Today design is everything. Housing developments are described as “design led,” kitchens and clothes are “designer” and even gardens are designed or in Dermot Gavin’s case welded! Design led industries from fashion to cars are huge money earners and the valuations on “design brands” are enormous with Prada di Milano valued at euro 12 Billion. But how different it was so long ago in austerity Britain coming out of a World War and its aftermath preceded by a long depression in the 30’s. The event which introduced “Design” to modern Britain was the Festival of Britain in 1951 which itself was to commemorate the Great Exhibition of 1851.
Now design is everywhere with designer coffins, energy-generating paving stones and the so-called "Boris bike" are among the shortlisted entries for the fourth annual Brit Insurance Design Awards, on display at the Design Museum in London.
The Southbank Centre is to mark the 60th anniversary of the 1951 Festival with a summer of celebrations. Tracey Emin will provide the art, Ray Davies will come up with the music and Heston Blumenthal will be on hand to serve a 1950s-inspired afternoon tea. Back in 1951, the festival was devised by Labour deputy leader Herbert Morrison as "a tonic for the nation". A newsreel of the time described it as giving an "inexplicable lift to the heart", recreating the feel of a trip to the seaside.
|An aerial view of the Festival site at the South Bank, London|
Devised by the Labour government of the day as a "tonic" for a nation still recovering from the austerity of the war years, the festival was a showcase for modernist architecture and contemporary design. The Royal Festival Hall, the only permanent building erected for the Festival, was one of Britain's earliest post-war public buildings. Some 10 million Britons flocked to see it, the temporary pavilions and the 296ft high Skylon, which towered above it.
The idea of a Festival to commemorate the centenary of The Great Exhibition of 1851 first appeared in 1943 at a time when the country had a great deal of other things to ponder upon. In 1945 it raised its head again when a letter from contemporary designer, John Gloag, appeared in the Times, an event that inspired the editor of the News Chronicle, Gerald Barry, to write an open letter in his paper addressed to Sir Stafford Cripps. As President of the Board of Trade, Cripps would be the one that Barry needed to progress his suggestion of a trade and cultural exhibition which would repeat the success of Prince Albert's Great Exhibition and promote and advertise Britain's design and manufacturing skills to the world in the immediate post-war era.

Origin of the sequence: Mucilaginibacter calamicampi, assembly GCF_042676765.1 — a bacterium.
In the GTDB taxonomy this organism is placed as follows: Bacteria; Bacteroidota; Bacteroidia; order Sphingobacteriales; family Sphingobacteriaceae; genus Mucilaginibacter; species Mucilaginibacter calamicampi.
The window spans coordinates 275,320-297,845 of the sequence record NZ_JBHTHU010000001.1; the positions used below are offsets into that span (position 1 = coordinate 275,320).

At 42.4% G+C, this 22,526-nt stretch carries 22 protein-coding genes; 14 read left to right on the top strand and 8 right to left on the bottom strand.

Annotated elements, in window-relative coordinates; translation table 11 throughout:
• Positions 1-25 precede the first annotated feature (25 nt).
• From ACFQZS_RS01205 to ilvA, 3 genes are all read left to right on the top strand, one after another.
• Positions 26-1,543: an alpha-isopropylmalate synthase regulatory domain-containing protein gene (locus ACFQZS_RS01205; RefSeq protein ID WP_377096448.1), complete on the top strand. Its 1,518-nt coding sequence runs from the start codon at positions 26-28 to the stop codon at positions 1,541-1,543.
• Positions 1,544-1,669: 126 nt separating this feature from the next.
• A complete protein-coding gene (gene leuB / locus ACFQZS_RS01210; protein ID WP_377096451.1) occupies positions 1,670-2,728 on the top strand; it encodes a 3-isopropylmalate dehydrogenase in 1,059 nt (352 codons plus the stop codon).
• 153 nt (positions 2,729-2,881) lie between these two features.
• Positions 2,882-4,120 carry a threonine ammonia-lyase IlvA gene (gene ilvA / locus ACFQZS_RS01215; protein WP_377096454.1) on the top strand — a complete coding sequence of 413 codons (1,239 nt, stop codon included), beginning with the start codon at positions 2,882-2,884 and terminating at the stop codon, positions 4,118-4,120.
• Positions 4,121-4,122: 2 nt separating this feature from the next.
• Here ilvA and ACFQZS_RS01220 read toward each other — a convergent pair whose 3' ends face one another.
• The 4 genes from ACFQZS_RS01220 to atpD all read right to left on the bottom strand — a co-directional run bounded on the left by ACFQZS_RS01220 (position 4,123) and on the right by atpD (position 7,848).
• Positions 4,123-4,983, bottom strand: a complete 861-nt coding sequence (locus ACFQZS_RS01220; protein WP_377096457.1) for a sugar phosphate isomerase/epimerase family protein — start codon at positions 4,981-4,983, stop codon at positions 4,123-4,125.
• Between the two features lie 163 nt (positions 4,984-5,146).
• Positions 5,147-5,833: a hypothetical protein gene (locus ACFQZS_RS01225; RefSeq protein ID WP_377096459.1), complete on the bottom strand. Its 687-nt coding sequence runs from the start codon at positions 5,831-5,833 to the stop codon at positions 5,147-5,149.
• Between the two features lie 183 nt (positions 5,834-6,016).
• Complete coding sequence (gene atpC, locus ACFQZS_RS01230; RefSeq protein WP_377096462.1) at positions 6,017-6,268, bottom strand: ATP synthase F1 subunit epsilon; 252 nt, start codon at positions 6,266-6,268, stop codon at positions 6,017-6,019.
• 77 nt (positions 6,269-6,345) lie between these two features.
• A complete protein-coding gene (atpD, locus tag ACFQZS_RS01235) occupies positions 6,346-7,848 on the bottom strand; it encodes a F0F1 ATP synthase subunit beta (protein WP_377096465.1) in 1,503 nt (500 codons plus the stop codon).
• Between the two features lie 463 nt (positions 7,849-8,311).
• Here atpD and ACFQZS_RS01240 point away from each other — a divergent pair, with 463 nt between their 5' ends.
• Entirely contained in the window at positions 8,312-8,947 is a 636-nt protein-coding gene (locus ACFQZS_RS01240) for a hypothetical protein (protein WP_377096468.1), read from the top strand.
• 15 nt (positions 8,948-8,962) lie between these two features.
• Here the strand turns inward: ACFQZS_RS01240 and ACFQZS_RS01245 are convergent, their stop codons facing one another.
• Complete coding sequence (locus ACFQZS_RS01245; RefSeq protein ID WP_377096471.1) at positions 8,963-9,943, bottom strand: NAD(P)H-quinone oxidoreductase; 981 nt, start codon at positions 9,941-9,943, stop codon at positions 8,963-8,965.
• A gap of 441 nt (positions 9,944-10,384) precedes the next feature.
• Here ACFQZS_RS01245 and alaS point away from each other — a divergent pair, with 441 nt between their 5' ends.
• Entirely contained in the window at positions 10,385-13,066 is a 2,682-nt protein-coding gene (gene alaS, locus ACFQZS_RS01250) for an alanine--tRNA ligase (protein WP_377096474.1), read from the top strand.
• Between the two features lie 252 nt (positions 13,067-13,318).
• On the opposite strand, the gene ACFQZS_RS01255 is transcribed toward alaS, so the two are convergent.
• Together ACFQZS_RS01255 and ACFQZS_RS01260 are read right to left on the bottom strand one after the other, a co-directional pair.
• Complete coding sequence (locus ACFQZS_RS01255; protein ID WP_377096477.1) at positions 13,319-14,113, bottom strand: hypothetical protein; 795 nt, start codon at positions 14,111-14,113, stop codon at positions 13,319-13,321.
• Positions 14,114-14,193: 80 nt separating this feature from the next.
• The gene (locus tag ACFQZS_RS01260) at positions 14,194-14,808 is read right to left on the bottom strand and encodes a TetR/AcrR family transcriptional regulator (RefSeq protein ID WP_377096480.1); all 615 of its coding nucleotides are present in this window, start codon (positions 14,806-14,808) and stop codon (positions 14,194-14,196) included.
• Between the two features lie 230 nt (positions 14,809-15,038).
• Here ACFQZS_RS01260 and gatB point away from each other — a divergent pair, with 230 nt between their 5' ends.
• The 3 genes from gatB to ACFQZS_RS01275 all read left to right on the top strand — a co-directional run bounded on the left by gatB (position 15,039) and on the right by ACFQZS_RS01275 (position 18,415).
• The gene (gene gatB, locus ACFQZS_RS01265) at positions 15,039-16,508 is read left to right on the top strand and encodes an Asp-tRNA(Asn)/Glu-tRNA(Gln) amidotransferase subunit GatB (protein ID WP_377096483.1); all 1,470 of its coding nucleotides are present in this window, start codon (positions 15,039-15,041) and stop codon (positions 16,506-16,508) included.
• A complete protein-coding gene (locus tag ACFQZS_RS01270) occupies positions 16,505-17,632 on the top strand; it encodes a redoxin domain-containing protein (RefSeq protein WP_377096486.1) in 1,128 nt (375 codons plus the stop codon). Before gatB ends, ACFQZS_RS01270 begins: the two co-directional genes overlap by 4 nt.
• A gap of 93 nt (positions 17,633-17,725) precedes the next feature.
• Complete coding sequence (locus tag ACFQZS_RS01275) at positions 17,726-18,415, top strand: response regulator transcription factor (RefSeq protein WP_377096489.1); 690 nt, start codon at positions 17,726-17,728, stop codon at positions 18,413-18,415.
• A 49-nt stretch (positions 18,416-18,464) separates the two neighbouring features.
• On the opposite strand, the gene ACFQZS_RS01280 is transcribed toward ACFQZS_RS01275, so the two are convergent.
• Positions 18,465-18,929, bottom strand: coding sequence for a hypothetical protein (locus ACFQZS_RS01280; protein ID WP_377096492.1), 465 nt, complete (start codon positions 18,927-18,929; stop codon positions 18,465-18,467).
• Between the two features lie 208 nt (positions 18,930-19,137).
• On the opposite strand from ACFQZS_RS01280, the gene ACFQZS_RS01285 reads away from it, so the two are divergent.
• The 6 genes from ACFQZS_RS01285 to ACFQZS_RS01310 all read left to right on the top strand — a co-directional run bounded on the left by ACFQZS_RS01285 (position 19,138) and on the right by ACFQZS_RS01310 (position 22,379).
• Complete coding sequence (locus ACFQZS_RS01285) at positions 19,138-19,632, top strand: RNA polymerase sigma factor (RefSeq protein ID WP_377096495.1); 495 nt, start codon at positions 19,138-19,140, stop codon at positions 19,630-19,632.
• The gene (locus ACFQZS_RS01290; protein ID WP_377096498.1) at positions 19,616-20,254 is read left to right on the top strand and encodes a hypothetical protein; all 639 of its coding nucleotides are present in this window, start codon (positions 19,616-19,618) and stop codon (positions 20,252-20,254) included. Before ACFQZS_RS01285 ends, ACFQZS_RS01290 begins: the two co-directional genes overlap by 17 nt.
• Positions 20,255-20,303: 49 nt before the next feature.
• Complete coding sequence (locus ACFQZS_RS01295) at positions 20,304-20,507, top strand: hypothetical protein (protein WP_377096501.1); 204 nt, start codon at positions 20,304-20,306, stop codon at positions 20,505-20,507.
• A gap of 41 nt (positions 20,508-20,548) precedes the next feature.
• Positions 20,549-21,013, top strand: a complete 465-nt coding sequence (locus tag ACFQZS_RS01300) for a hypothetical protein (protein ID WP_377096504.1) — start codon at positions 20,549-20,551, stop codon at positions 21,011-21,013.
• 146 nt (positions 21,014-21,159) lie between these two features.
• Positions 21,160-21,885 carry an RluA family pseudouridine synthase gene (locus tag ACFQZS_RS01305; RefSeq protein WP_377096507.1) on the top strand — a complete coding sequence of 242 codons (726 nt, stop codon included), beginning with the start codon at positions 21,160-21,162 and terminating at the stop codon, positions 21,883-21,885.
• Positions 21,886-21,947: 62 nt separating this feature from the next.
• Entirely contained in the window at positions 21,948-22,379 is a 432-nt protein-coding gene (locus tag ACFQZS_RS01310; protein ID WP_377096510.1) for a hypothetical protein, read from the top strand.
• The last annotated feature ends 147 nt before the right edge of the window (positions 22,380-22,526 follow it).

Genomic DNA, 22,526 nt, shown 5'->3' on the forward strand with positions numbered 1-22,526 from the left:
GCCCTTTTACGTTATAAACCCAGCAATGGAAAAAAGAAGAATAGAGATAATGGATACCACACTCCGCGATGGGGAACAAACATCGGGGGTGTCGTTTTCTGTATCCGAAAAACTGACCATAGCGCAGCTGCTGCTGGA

|Dome of Discovery and Skylon, 1951|
|The Queen meeting workers on the|
South Bank site
The Exhibition on the South Bank was housed in a futuristic series of pavilions designed by some of the finest designers and architects of the time. Between May and September 1951 the nation celebrated the Festival of Britain. After the devastation of war and years of austerity the Festival aimed to raise the nation’s spirits whilst promoting the very best in British art, design and industry. The London based centrepieces of the Festival, the South Bank Exhibition and the Festival Pleasure Gardens in Battersea were the most visible elements of a Festival which was celebrated in cities, towns and villages all over Britain.
|Wearing 3D glasses at a movie at the Festival|
Ten million people - one-quarter of the population - visited the London festival and its sister sites across the country. The Conservatives came into power in late 1951 and they could not see the back of the Festival and its buildings fast enough.
Ralph Tubbs pleaded for his dome but got nowhere. Lord Eccles showed some interest but eventually told Tubbs that he felt 'the dome had served its purpose and, anyway, how could he be sure that it would not leak in future if it was preserved.' Tubbs with "Freeman Fox" sought alternative locations and uses. Negotiations began for its transportation to Sao Paulo for use as a sports arena, to Montevideo, to Coventry, whose City Architect declared its proposed demolition as 'a shocking waste of public funds', and to Sydenham - the former site of the Crystal Palace (the re-built 1851 Great Exhibition building).
|Inside the Dome of Discovery - This inspired the ill fated 2000 Millennium Dome in Greenwich which was originally spearheaded by Peter Mandelson, Herbert Morrison's grandson|
|Festival Piazza 1951|
|Festival building on Waterloo Road|
The 1951 festival which cost £8m - or £200m in today's money, a huge amount in Post-War Britain still subject to rationing, but to Churchill and the Conservatives it reeked of Labour propaganda and a modernism and egalitarianism which the Squirearchy who provide the backbone of the Tories despised. Not for the first (or last time) had a Tory Government come to power with a slash and burn agenda. So the South Bank was laid to waste and an important part of the patrimony of Britain and London was lost.
"It will leave behind not just a record of what we have thought of ourselves in the year 1951 but, in a fair community founded where once there was a slum, in an avenue of trees or in some work of art, a reminder of what we have done to write this single, adventurous year into our national and local history."
So it is right that all summer long in London we will be celebrating 60 years of arts and culture since the original Festival of Britain in 1951. The Festival of Britain anniversary events take over the whole of the Southbank Centre complex with artist led performances, talks, themed weekends, outdoor attractions and much more. The first of three annual summer festivals to be sponsored by MasterCard, the festival also pays homage to the South Bank Exhibition of 1951, which took place on the site of what is now the celebrated Southbank Centre. See you there!